Saturday, 9 November 2013

Smoked Sweet Peppers

Earlier this year, in response to a post I had written about my intention to make Paprika powder from home-grown peppers and chillis, a gardening friend sent me a couple of dried "Garnet" Sweet Peppers, one of which had been smoked. I duly pulverised these in our spice-grinder to make a small quantity of delicious paprika. I was so impressed that I subsequently bought some seeds and grew some "Garnets" for myself.


I grew the peppers just like I grow chillis, although I did plant them in my big new raised bed rather than in pots like the chillis. I found that they took a very long time to grow and ripen, such that in the end I resorted to ripening some of them indoors. Most of my crop was given to my daughter Emma, for using green in stir-fries and such-like, but I kept the six best specimens for a repeat of the smoked paprika experiment.


The smoking part of the operation was carried out using my Cameron stove-top smoker. I smoked the peppers for a total of 6 minutes.


Afterwards I dried the peppers initially in the oven with the heat turned down very low, and then when the oven was needed for cooking I transferred them to the airing cupboard. They are not 100% dry yet, but when they are I will remove their seeds and then grind them up to a fine powder.  Goulash, here we come!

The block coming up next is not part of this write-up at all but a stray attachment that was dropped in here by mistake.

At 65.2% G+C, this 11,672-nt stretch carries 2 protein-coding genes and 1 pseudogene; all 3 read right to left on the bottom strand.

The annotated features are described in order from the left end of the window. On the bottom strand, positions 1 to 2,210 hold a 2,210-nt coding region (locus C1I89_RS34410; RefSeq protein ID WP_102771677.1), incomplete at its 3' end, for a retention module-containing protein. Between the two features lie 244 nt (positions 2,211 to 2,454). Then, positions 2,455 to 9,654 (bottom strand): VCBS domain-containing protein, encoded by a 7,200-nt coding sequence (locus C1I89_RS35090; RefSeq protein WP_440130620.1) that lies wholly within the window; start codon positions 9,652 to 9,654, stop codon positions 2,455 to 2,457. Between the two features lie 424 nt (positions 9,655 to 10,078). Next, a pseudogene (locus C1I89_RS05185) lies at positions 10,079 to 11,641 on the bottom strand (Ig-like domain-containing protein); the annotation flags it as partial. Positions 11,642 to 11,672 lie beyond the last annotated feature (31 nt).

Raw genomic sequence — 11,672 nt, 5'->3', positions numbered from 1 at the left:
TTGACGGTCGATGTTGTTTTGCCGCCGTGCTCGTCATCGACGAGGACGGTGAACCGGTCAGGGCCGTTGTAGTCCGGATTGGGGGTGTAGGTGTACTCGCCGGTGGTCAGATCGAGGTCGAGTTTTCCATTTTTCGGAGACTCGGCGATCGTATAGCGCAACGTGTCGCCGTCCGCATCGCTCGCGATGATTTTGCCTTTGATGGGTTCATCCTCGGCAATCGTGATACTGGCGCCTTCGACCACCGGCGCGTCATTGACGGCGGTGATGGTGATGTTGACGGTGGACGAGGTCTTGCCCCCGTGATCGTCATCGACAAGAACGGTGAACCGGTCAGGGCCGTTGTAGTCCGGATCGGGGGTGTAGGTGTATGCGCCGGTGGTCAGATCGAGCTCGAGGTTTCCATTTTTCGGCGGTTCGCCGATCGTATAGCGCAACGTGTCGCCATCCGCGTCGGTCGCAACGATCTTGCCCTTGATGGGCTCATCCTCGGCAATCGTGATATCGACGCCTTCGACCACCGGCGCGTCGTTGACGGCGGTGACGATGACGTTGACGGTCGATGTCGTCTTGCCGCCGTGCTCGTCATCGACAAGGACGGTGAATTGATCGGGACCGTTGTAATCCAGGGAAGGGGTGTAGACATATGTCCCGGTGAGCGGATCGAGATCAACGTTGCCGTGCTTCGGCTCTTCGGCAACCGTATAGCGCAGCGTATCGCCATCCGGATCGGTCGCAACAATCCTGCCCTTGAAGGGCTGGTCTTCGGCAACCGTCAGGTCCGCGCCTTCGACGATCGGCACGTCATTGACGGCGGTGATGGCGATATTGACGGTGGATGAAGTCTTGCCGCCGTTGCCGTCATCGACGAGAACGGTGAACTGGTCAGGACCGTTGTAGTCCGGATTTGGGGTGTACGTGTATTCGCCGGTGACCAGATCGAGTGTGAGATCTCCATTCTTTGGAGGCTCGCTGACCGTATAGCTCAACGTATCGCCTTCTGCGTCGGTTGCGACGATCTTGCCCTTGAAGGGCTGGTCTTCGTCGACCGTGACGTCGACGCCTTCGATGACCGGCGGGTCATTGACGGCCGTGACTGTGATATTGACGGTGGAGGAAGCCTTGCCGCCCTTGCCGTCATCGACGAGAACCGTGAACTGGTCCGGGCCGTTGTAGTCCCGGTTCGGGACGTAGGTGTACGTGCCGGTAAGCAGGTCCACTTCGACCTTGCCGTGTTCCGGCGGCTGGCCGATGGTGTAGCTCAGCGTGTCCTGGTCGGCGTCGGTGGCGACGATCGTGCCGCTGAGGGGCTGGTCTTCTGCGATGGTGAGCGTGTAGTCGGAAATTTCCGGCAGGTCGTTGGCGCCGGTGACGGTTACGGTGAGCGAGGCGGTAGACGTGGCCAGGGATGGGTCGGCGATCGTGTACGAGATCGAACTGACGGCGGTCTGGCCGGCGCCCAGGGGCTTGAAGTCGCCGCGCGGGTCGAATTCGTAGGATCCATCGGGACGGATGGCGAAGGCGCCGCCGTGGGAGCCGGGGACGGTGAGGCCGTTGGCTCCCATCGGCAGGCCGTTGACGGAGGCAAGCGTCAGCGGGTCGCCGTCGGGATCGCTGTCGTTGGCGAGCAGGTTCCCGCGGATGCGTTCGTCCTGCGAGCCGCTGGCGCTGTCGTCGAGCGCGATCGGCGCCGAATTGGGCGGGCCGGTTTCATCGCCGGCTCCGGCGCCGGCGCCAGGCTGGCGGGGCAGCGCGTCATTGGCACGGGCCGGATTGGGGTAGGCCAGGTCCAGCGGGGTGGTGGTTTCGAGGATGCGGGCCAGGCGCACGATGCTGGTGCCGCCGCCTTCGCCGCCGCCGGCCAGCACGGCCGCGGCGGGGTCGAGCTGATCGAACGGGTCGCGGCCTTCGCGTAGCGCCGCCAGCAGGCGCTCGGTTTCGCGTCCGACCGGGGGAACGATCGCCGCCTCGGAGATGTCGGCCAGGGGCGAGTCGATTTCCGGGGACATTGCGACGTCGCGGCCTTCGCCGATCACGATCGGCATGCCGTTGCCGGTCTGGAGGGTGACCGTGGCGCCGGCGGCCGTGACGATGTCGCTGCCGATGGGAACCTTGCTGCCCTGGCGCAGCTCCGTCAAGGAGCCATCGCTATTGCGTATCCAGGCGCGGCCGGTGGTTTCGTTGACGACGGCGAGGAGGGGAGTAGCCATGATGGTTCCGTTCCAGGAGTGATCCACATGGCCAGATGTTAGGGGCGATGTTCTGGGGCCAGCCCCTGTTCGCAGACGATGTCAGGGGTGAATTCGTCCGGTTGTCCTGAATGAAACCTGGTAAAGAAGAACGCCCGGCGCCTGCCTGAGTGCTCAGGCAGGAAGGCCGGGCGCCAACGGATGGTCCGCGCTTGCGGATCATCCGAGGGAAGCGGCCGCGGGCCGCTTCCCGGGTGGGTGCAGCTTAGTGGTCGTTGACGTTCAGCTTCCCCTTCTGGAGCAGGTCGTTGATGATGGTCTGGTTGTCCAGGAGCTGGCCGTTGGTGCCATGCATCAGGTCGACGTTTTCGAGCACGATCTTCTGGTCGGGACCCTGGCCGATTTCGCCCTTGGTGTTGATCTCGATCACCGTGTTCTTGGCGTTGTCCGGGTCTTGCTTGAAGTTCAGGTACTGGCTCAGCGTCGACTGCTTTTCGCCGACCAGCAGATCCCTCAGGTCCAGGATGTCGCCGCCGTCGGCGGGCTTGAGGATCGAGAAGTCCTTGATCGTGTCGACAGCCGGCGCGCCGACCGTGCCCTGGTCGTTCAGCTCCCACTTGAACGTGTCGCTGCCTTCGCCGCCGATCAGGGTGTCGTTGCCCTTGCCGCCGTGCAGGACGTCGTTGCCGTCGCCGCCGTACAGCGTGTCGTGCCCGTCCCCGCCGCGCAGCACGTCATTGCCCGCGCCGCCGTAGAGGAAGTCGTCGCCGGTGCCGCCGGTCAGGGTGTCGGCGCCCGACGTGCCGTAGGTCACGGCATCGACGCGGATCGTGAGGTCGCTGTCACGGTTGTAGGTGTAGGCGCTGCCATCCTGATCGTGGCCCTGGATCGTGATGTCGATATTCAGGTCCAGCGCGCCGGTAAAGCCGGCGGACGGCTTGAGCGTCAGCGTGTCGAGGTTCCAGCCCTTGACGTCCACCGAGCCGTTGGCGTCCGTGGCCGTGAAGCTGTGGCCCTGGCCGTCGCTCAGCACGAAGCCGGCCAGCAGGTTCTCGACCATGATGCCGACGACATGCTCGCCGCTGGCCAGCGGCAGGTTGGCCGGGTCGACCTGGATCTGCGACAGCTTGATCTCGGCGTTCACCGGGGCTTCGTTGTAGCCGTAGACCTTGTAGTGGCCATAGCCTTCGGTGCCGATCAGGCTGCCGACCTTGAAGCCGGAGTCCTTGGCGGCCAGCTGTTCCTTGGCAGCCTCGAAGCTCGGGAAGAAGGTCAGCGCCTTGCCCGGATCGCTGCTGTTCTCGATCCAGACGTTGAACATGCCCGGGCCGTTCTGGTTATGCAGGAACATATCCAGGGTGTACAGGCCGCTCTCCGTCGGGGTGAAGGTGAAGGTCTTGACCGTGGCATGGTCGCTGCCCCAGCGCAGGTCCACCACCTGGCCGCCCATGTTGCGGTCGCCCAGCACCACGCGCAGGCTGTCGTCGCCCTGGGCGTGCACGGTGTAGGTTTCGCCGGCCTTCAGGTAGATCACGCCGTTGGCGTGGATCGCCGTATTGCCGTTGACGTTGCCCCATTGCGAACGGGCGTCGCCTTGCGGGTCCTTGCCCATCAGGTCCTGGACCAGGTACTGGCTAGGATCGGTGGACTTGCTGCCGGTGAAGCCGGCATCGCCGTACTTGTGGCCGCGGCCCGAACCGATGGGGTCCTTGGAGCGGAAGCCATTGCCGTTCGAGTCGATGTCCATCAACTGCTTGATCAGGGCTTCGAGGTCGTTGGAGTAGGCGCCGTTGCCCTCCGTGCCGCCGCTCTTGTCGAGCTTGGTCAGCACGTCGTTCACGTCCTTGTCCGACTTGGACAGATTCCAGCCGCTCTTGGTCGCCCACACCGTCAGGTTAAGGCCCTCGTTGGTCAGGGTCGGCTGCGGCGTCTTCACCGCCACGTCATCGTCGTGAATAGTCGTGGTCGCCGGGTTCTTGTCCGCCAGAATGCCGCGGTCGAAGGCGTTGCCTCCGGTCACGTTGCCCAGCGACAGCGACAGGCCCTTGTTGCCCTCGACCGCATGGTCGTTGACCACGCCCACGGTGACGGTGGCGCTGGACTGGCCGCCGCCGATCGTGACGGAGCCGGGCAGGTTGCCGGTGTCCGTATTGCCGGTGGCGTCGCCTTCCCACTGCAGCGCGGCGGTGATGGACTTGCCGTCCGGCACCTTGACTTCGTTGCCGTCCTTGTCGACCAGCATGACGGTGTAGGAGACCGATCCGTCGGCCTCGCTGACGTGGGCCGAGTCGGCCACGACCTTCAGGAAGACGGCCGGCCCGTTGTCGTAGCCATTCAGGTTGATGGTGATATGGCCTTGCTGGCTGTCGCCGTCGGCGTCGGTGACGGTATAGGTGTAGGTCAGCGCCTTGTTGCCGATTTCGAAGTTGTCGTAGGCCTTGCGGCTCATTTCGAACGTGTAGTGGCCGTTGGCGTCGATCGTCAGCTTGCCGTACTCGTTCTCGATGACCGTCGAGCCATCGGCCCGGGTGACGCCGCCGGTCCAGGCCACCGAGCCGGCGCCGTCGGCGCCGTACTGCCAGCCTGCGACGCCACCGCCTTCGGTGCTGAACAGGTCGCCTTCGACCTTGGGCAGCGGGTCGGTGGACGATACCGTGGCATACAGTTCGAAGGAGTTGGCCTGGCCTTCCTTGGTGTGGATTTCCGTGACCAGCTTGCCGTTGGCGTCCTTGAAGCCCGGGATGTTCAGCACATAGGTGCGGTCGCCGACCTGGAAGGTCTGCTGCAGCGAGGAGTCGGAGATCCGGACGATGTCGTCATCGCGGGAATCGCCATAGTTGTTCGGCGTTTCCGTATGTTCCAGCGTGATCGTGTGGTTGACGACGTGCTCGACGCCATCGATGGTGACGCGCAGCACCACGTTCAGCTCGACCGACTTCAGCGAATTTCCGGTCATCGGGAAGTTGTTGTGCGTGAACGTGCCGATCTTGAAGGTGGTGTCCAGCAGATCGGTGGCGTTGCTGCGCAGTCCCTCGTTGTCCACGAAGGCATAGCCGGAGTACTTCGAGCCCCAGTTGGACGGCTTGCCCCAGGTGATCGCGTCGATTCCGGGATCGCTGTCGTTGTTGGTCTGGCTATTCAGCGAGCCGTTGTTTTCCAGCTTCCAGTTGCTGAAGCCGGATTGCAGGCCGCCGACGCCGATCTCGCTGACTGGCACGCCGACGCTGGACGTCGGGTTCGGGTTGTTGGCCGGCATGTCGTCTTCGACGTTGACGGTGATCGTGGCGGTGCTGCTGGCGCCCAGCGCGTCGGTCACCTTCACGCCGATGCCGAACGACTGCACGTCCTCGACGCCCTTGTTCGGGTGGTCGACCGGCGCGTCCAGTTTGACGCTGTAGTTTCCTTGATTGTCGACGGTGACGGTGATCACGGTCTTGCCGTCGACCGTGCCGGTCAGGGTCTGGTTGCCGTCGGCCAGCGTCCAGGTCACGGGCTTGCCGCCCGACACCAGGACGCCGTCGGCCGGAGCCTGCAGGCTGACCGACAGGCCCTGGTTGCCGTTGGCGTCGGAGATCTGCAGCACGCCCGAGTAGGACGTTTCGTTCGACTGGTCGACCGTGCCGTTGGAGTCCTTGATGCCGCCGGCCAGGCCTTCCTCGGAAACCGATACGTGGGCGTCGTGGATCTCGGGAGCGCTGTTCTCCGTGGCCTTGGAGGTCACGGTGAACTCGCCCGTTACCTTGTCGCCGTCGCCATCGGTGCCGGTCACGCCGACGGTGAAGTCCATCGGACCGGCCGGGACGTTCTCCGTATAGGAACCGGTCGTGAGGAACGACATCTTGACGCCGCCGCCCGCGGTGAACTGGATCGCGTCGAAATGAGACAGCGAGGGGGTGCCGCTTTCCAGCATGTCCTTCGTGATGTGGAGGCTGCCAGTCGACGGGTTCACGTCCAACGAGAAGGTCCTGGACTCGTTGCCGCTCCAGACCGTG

8 comments:

  1. What a great idea. I love your stovetop smoker. No doubt the paprika will be delicious. And how satisfying to have grown it yourself.

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  2. Very interesting. Can't wait to see the final powder and of course the goulash!!

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  3. That's an awesome idea. So the green was when there were still growing, do they turn red and you pull them or did the red happen after you picked them somehow?

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    1. A couple of them went red before I picked them, but mostly they were a sort of muddy green when I brought them in. The ripening process happened a lot quicker indoors - about a week to go fully red.

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  4. Fascinating something I didn't know you could do.

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  5. You sweet peppers like as local chilli pepper in Indonesia 'lombok Jawa'. Maybe lombok jawa is hotter and more tasty.

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  6. Brilliant idea to make them last, looking forward to seeing the colour of the powder.

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  7. I was proud, given our climate, to have got one chilli to ripen on the vine, but this is a gargantuan challenge you set yourself. Those look like six beauties. What wood do you use for smoking them?
    Looking forward to the next episode.

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